Linux/Basic commands/ln

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ln is a standard Unix command used to create links (link) to files.

Link files[edit]

Links allow more than one file name to refer to the same file, elsewhere.

There are two types of links, both of which are created by ln:

  • symbolic links, which refer to a symbolic path indicating the abstract location of another file, and
  • hard links, which refer to the specific location of physical data.

These links behave differently when the source of the link (what is being linked to) is moved or removed. Symbolic links are not updated (they merely contain a string which is the pathname of its target); hard links always refer to the source, even if moved or removed.

Specification[edit]

The Single Unix Specification (SUS) specifies the behaviour that a link or links (either symbolic or hard) will be created where specified that will link to the target file (or directory) specified.

More precisely, ln can be invoked in one of two ways: two arguments -- first an argument specifying the source file then the target, or multiple (greater than two) arguments, specifying firstly a number of source files, then a directory in which all the links are to be created. In the latter invocation, the names of the links will be that of the source file. This invocation will be assumed if the last argument is a directory. If invoked in the latter form, ln's behaviour is not specified (it is implementation-defined).

ln is specified to use behaviour identical to that of the standard unlink() and link() functions.

Usage[edit]

The SUS mandates for ln two options: -f will force removal of existing files to allow the link to be created; and -s will create symbolic links. Therefore, ln with no options creates a hard link, ln -f forces a hard link, ln -s creates a symbolic link, and ln -fs forces a symbolic link.

Other Unix and Unix-like operating systems may add extra options. GNU ln adds options such as -b to back up files before creating links, -v to print out the name of each file before links are created, and others. BSD ln adds -h, preventing ln from descending into targets whose symlinks point to directories

ln file_name link_name

would have the effect of creating a hard link called link_name that points to the same data as the existing file file_name.

Symbolic link creation and deletion:

To begin with, enter the directory called "test":

alex@ubuntu:~/playground/test$ ls -ali
total 8
 969797 drwxr-xr-x 2 alex alex 4096 Dec  9 09:10 .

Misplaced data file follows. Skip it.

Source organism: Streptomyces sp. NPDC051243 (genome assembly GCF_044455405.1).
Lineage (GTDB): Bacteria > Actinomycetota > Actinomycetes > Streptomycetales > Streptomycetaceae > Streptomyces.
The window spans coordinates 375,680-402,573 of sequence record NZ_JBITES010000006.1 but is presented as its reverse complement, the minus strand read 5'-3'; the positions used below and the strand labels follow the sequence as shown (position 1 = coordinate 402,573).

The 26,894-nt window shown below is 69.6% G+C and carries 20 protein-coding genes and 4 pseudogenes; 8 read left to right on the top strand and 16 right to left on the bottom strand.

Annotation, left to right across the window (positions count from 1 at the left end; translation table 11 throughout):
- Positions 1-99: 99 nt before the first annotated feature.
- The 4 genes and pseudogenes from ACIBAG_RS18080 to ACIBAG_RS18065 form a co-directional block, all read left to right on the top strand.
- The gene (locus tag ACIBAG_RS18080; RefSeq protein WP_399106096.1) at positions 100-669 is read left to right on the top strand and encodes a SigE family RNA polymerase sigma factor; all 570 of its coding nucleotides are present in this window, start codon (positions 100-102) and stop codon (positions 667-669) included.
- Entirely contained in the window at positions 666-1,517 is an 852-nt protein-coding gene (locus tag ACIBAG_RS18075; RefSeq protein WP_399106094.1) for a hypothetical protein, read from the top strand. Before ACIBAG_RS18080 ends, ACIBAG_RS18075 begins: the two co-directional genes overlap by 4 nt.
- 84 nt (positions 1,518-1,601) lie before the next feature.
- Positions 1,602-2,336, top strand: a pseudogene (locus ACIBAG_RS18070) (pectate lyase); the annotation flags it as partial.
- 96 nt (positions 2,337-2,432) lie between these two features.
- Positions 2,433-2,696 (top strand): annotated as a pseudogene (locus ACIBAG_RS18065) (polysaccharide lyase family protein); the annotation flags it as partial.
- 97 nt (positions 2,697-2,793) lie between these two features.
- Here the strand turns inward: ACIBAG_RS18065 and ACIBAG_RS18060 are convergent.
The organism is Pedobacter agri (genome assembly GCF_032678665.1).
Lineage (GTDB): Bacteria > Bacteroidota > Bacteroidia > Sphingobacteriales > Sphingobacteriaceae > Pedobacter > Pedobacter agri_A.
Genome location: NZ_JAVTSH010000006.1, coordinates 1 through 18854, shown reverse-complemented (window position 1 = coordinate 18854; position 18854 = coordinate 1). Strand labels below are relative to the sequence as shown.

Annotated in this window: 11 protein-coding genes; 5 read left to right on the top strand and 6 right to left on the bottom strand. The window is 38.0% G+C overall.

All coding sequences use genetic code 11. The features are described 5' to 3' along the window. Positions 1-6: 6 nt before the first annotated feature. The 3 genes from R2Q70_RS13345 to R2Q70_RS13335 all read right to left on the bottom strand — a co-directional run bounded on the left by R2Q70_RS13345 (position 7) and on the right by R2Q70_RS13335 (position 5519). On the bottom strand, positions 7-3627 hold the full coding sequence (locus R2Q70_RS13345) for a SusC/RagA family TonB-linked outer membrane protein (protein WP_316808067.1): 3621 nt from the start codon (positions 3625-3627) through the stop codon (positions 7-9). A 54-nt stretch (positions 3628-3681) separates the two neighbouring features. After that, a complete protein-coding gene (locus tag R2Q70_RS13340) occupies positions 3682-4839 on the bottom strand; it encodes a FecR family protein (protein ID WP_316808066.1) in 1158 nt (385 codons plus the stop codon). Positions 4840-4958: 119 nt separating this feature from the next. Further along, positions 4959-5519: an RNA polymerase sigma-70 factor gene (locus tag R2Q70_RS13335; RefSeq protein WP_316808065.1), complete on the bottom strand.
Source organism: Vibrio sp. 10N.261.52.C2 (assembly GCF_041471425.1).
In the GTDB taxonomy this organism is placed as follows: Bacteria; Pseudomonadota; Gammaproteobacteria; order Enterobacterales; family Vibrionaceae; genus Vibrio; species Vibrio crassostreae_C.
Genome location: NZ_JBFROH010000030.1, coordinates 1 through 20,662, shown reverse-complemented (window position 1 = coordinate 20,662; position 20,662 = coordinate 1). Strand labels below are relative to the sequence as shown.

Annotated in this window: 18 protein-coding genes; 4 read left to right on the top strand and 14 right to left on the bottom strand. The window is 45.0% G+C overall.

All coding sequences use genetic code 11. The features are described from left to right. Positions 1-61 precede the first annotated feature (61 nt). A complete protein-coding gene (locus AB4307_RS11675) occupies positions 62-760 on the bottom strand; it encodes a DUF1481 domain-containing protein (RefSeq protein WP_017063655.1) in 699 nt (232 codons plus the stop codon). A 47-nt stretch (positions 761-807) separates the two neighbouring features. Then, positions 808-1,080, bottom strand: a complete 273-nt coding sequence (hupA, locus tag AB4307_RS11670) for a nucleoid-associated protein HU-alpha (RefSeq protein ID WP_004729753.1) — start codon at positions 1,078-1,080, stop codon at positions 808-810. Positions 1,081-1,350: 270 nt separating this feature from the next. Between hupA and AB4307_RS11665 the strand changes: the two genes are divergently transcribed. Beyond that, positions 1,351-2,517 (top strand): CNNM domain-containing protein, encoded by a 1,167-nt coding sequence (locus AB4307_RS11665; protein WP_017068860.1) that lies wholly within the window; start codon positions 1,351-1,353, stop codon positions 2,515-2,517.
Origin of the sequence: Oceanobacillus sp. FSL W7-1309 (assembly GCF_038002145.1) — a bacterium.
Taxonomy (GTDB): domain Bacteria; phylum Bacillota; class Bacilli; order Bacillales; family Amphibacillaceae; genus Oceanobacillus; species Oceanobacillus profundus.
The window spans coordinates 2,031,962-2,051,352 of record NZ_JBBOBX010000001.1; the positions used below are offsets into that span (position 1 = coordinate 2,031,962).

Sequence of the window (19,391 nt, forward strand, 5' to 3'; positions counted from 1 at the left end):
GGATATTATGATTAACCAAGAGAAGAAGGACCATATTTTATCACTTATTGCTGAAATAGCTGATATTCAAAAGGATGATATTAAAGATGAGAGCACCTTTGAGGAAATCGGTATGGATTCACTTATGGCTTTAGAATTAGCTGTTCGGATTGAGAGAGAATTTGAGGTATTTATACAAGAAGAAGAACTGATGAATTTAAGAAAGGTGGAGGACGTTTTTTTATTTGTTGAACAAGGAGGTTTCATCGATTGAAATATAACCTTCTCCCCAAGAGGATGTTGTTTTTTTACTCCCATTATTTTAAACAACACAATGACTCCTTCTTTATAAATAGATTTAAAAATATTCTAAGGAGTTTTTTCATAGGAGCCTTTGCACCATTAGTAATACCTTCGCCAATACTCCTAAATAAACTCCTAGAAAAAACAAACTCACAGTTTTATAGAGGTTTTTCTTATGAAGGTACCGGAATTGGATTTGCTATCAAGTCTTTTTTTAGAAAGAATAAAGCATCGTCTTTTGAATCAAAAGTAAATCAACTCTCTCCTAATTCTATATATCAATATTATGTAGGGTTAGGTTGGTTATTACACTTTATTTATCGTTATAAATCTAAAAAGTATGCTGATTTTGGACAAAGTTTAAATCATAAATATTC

1036602 drwxr-xr-x 3 alex alex 4096 Dec  9 09:10 ..
alex@ubuntu:~/playground/test$

There is nothing in it. Let's create a small text file called data.txt:

alex@ubuntu:~/playground/test$ echo "some data" > data.txt
alex@ubuntu:~/playground/test$ ls -ali
total 12
 969797 drwxr-xr-x 2 alex alex 4096 Dec  9 09:11 .
1036602 drwxr-xr-x 3 alex alex 4096 Dec  9 09:10 ..
 969768 -rw-r--r-- 1 alex alex   10 Dec  9 09:11 data.txt
alex@ubuntu:~/playground/test$

Notice that the reference count of the directory (total 8) just increased (total 12). The new file data.txt is stored in inode 969768. Let's create a symbolic (soft) link to data.txt. We will name our symbolic link slink.txt:

alex@ubuntu:~/playground/test$ ln -s data.txt slink.txt
alex@ubuntu:~/playground/test$ ls -ali
total 12
 969797 drwxr-xr-x 2 alex alex 4096 Dec  9 09:11 .
1036602 drwxr-xr-x 3 alex alex 4096 Dec  9 09:10 ..
 969768 -rw-r--r-- 1 alex alex   10 Dec  9 09:11 data.txt
 969817 lrwxrwxrwx 1 alex alex    8 Dec  9 09:11 slink.txt -> data.txt
alex@ubuntu:~/playground/test$

The reference count of the directory has not changed (total 12). Our symbolic (soft) link is stored in a different inode than the text file (969817). The information stored in data.txt is accessible through the slink.txt:

alex@ubuntu:~/playground/test$ file slink.txt
slink.txt: symbolic link to `data.txt'
alex@ubuntu:~/playground/test$ cat slink.txt
some data
alex@ubuntu:~/playground/test$

If we delete the text file data.txt, slink.txt becomes a broken link and our data is lost.

alex@ubuntu:~/playground/test$ rm data.txt
alex@ubuntu:~/playground/test$ ls -ali
total 8
 969797 drwxr-xr-x 2 alex alex 4096 Dec  9 09:36 .
1036602 drwxr-xr-x 3 alex alex 4096 Dec  9 09:32 ..
 969817 lrwxrwxrwx 1 alex alex    8 Dec  9 09:11 slink.txt -> data.txt
alex@ubuntu:~/playground/test$ file slink.txt
slink.txt: broken symbolic link to `data.txt'
alex@ubuntu:~/playground/test$ cat slink.txt
cat: slink.txt: No such file or directory
alex@ubuntu:~/playground/test$

If slink.txt was a hard link, our data would still be accessible through slink.txt. Also, if you delete the soft link itself, the data would still be there:

$ ls -ali

    63500 drwxr-xr-x   2 sc69876  support      96 Aug 29 18:14 .
    43038 drwxr-xr-x  12 sc69876  support    1024 Aug 29 18:13 ..
   104690 -rw-r--r--   1 sc69876  support      10 Aug 29 18:13 data.txt
   104825 lrwxrwxrwx   1 sc69876  support       8 Aug 29 18:14 slink.txt -> data.txt

$ rm slink.txt

$ ls -ali

    63500 drwxr-xr-x   2 sc69876  support      96 Aug 29 18:15 .
    43038 drwxr-xr-x  12 sc69876  support    1024 Aug 29 18:13 ..
   104690 -rw-r--r--   1 sc69876  support      10 Aug 29 18:13 data.txt

See also[edit]

External links[edit]

Manual pages[edit]

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